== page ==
Vera Brosgol spins a chilling tale of teenage self-acceptance and friendship in this gripping graphic novel. Anya Borzakovskaya is strong young woman who is struggling to find her place in a world that pressures girls to fit certain expectations. As an immigrant to the U.S., she fears that her Russian accent and heritage have cast her as an outsider. She rejects her family’s food, fearing that she’s too fat, works hard to lose her accent, lies about her last name, and constantly worries about coming across as “fobby” – fresh off the boat. Her only friend is a tough Irish girl whom she cuts class to smoke with. The boy that she thinks she’s in love with is currently dating the prettiest girl in school.
After an incident in the park, she befriends a ghost girl and it seems that life begins to improve. As the friendship between Anya and the ghost progresses, things begin to unravel and Anya realizes that nothing is as it appears. In the end, Anya realizes that the very things she rejected are now the things she must preserve by defeating a demonic spirit. Anya’s Ghost has all of the elements of a young adult novel with its brutally honest portrayal of the trauma of life for a teen immigrant and of a fairy tale that reminds us that good conquers evil only when we accept who we are and hold our family dear.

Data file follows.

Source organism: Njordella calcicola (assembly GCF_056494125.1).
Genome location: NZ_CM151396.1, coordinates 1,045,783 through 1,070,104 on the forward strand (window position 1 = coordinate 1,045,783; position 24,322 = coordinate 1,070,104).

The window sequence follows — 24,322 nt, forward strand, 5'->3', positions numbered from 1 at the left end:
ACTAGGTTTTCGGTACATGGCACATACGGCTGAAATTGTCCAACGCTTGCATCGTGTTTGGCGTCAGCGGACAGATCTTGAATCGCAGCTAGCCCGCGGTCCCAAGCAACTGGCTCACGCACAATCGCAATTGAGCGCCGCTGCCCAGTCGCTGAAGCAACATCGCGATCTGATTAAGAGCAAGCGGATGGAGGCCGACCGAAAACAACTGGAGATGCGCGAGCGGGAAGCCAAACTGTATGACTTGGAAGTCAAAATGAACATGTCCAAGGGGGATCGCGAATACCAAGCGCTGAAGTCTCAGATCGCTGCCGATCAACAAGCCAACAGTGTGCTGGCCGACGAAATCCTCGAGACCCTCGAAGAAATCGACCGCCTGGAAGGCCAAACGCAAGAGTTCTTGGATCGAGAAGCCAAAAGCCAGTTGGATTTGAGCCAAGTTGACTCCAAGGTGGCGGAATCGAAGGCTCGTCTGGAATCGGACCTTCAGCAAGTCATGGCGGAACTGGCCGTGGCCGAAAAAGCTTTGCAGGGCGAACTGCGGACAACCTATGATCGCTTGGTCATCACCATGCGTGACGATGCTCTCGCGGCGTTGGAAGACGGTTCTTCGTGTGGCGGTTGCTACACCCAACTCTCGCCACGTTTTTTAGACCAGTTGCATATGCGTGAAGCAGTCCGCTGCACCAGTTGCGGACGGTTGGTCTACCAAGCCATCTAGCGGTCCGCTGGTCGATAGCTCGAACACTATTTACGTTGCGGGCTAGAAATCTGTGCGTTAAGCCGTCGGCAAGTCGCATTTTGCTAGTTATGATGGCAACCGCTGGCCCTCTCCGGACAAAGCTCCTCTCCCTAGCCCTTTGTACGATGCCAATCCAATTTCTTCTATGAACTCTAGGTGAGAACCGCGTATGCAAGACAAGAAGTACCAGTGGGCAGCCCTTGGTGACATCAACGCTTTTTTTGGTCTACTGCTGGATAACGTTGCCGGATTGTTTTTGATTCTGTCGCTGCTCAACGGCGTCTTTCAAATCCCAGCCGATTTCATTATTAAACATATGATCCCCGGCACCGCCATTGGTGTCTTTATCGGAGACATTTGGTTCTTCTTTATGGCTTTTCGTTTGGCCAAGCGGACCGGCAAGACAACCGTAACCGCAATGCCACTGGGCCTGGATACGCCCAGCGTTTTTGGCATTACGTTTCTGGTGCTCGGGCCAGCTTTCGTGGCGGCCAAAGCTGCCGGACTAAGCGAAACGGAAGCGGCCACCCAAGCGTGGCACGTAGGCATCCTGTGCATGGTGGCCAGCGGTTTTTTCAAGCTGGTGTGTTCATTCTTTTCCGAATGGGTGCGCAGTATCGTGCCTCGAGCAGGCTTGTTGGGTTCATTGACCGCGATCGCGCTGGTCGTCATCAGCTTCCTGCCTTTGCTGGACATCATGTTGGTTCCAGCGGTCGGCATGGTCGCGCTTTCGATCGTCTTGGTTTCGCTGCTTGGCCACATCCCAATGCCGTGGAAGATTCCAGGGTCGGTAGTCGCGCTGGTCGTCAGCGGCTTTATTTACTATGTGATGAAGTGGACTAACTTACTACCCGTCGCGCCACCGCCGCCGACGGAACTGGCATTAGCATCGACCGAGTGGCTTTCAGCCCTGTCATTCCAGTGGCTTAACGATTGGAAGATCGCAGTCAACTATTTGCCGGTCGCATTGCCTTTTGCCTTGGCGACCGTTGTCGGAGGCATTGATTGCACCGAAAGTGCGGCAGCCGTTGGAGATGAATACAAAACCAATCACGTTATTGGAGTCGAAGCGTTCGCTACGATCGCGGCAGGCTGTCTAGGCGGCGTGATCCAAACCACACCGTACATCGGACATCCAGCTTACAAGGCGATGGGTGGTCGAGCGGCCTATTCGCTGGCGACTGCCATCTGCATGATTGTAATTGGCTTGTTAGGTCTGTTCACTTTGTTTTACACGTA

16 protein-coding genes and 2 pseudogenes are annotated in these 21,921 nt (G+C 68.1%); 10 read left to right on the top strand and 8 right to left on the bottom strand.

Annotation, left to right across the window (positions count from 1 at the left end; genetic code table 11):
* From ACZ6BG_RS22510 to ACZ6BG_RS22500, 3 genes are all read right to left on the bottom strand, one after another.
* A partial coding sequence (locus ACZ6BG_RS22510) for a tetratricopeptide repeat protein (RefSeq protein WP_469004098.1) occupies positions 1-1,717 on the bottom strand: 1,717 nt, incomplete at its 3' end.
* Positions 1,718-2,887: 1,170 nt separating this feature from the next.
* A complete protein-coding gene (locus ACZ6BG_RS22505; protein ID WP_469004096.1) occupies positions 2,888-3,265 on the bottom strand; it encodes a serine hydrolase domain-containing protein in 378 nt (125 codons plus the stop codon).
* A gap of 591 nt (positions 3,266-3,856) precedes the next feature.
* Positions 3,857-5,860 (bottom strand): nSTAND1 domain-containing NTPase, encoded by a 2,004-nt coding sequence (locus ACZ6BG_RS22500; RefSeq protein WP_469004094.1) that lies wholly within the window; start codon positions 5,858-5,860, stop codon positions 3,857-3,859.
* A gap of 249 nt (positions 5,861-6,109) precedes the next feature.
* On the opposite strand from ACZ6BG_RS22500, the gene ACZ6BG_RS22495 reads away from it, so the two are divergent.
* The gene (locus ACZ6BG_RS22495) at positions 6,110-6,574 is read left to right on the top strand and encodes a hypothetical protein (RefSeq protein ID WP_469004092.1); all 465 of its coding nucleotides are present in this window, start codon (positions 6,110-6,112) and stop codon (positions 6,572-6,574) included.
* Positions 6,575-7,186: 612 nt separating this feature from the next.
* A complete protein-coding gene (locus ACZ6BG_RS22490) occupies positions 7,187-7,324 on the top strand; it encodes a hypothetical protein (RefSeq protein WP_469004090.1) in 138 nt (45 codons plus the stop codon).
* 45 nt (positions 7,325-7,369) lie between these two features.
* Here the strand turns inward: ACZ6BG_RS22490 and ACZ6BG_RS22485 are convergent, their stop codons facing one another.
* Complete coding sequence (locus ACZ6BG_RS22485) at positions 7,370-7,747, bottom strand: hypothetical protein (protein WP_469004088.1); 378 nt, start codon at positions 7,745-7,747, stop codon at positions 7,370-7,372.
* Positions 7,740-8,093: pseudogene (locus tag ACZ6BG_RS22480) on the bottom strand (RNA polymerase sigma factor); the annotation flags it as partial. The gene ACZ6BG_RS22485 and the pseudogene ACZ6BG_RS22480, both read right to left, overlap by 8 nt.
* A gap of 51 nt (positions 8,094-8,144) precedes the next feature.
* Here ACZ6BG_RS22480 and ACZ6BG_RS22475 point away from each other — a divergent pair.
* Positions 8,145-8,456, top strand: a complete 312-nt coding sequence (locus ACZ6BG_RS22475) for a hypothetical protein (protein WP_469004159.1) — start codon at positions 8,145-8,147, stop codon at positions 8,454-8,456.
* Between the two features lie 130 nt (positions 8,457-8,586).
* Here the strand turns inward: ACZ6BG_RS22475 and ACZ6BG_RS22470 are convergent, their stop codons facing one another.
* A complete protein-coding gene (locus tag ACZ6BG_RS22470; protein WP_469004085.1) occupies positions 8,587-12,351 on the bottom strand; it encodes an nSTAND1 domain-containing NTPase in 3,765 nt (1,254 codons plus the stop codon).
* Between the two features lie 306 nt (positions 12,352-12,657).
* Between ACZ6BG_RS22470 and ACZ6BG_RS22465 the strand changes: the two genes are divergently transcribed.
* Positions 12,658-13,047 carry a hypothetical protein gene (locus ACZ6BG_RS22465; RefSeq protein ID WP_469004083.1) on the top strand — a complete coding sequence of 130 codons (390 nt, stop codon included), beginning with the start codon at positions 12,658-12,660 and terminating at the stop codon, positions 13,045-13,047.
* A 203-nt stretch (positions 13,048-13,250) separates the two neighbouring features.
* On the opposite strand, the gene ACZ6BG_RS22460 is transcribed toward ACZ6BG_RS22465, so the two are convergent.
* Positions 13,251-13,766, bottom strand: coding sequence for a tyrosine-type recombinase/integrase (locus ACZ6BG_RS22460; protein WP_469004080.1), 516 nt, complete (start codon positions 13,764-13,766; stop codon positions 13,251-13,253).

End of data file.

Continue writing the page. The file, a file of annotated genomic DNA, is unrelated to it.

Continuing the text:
The gray-scale artwork lends a dark humor to the novel. The images are visually pleasing and successfully enhance the storyline, driving the reader forward to see what happens next. Brosgol expertly uses her imagery to provide varying perspectives and to draw her reader deep into Anya’s world. The artwork and the narrative pair beautifully to create a page-turning experience for the reader.
This text could be paired with Hansel & Gretel (Neil Gaiman & Lorenzo Mattotti, 2014) and The Sleeper and the Spindle (Neil Gaiman & Chris Riddell, 2014) to examine the elements of fairy tale, author’s purpose, varying perspectives, and the use of visuals and media to influence a message. It could also be paired with The Perks of Being a Wallflower (Stephen Chbosky, 1999) and The Outsiders (S. E. Hinton, 1967) to examine the elements of novel and social themes that are common issues for teenagers such as identity, social expectations, or relationships. Another possibility are books on immigrant experiences.
Vera Brosgol is an award-winning author who lives in Portland, Oregon. Anya’s authentic voice and experience are natural extensions of Brosgol’s own experience as a first-generation immigrant from Moscow, Russia who spent most of her life in the United States. According to an interview with Brosgol, the big difference between herself and Anya was that Brosgol was a good student in school.
Katie Walker, Coastal Carolina University
WOW Review, Volume XI, Issue 2 by Worlds of Words is licensed under a Creative Commons Attribution-NonCommercial-ShareAlike 4.0 International License.
Based on a work at http://wowlit.org/volume-xi-issue-2/.